Asian stocks were mostly higher Wednesday as a rebound in U.S. home construction and a surprise announcement by the European Central Bank to frontload bond buying sent the greenback higher, giving a boost to Asian exporters.
KEEPING SCORE: Japan's Nikkei 225 rose 0.9 percent to 20,203.70 and South Korea's Kospi gained 0.9 percent to 2,139.61. China's Shanghai Composite Index advanced 2 percent to 4,507.35. Stocks in Australia and in most Southeast Asian countries also were higher. But Hong Kong's Hang Seng was little changed at 27,686.45. Markets in Singapore and Taiwan were lower.
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US DATA: The U.S. Commerce Department said housing starts last month increased 20.2 percent to a seasonally adjusted annual rate of 1.14 million homes. That pace ranked as the fastest clip since November 2007. The report that the U.S. homebuilders ramped up construction in April to the fastest pace in nearly seven-and-a-half years gave newfound momentum for an economy that has struggled in recent months.
ANALYST'S TAKE: "This makes a welcome relief from the run of generally soft data on the U.S. economy for March and April," Ric Spooner, chief analyst at CMC Markets, said in a commentary. "However, the good news on housing starts brings with it the prospect of rising interest rates."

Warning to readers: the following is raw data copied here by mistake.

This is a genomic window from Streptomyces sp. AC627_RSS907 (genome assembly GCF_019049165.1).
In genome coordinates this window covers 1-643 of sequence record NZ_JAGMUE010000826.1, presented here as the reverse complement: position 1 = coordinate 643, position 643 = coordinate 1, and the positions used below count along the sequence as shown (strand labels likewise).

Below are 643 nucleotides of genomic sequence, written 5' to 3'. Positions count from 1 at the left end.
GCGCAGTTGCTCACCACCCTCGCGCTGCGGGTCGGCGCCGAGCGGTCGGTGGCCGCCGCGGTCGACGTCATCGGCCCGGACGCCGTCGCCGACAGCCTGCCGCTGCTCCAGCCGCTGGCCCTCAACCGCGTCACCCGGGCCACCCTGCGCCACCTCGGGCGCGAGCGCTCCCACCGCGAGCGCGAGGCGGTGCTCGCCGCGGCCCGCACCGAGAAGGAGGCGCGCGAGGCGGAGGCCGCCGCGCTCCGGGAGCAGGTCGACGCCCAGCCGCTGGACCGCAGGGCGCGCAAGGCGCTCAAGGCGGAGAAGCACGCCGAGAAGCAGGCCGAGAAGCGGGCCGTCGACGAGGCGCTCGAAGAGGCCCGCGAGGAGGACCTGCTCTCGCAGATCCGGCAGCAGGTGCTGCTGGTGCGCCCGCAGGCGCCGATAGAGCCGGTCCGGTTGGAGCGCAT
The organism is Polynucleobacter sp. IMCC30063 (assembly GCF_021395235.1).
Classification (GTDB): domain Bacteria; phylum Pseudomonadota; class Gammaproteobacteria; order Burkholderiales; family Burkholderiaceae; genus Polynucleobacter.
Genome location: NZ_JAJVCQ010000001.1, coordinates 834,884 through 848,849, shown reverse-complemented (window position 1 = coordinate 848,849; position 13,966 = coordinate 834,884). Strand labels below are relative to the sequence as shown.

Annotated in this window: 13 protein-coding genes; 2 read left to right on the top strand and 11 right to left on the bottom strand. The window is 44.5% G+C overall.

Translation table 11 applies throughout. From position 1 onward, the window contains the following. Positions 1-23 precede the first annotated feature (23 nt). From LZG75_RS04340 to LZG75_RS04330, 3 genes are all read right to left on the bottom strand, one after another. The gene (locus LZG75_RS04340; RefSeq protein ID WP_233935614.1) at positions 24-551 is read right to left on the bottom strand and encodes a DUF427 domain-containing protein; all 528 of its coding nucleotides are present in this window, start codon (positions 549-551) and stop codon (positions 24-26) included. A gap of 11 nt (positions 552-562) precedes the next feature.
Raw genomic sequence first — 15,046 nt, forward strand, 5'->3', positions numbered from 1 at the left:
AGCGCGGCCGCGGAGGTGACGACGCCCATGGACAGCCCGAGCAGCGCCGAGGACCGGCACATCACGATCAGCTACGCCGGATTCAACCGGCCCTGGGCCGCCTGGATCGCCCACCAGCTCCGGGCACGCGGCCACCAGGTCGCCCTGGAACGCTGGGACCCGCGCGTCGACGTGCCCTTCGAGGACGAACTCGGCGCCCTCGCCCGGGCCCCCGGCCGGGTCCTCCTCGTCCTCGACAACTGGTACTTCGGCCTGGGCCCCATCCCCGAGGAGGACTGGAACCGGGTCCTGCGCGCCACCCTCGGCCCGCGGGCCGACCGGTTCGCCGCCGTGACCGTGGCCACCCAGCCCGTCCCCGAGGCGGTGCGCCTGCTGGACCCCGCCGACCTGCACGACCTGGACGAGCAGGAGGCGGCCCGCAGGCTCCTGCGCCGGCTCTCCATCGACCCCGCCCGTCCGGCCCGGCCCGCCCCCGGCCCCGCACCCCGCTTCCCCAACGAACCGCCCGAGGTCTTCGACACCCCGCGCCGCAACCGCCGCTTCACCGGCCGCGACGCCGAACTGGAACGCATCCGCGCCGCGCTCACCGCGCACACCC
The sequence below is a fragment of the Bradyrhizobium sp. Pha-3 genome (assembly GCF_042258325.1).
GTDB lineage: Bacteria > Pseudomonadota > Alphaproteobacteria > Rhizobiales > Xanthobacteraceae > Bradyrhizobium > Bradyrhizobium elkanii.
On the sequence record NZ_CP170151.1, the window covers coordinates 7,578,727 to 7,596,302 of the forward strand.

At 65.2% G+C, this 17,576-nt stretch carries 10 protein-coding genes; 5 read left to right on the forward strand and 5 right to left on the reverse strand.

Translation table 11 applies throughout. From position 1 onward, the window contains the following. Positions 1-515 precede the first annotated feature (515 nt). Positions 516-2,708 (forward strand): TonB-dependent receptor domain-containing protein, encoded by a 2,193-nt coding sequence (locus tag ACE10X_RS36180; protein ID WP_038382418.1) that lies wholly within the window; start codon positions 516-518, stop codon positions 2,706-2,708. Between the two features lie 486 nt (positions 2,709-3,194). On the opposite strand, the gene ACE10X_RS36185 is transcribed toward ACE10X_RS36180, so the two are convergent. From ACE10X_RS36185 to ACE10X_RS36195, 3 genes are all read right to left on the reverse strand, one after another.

EUROPE: Benoit Coeure, a top European Central Bank official, said the bank will boost May and June bond purchases intended to stimulate the eurozone's economic recovery, so the bank can buy less in July and August when bond market trading slows down. The purchases are aimed at raising the rate of inflation from zero, considered too low, toward the bank's goal of just under 2 percent. European stock markets rallied after the announcement while the euro depreciated and the dollar gained.
WALL STREET: The U.S. stock market slipped back from its latest record high. The S&P 500 lost 1.37 points to 2,127.83. The Nasdaq composite dipped 0.2 percent to 5,070.03. The Dow Jones industrial average edged up 0.1 percent to 18,312.39.
THE FED: The Federal Reserve is set to release minutes from its April 28-29 meeting, when it downgraded its view of the U.S. economy and offered no sign that a rate increase might be coming soon.
ENERGY: Benchmark U.S. crude gained 45 cents to $58.44 per barrel in electronic trading on the New York Mercantile Exchange. The contract plunged $2.25 on Tuesday to close at $57.99. Brent crude, used to price international oils, rose 25 cents to $64.27 per barrel.
CURRENCIES: The dollar strengthened to 120.95 yen from 120.67 yen. The euro declined to $1.1098 from $1.1147.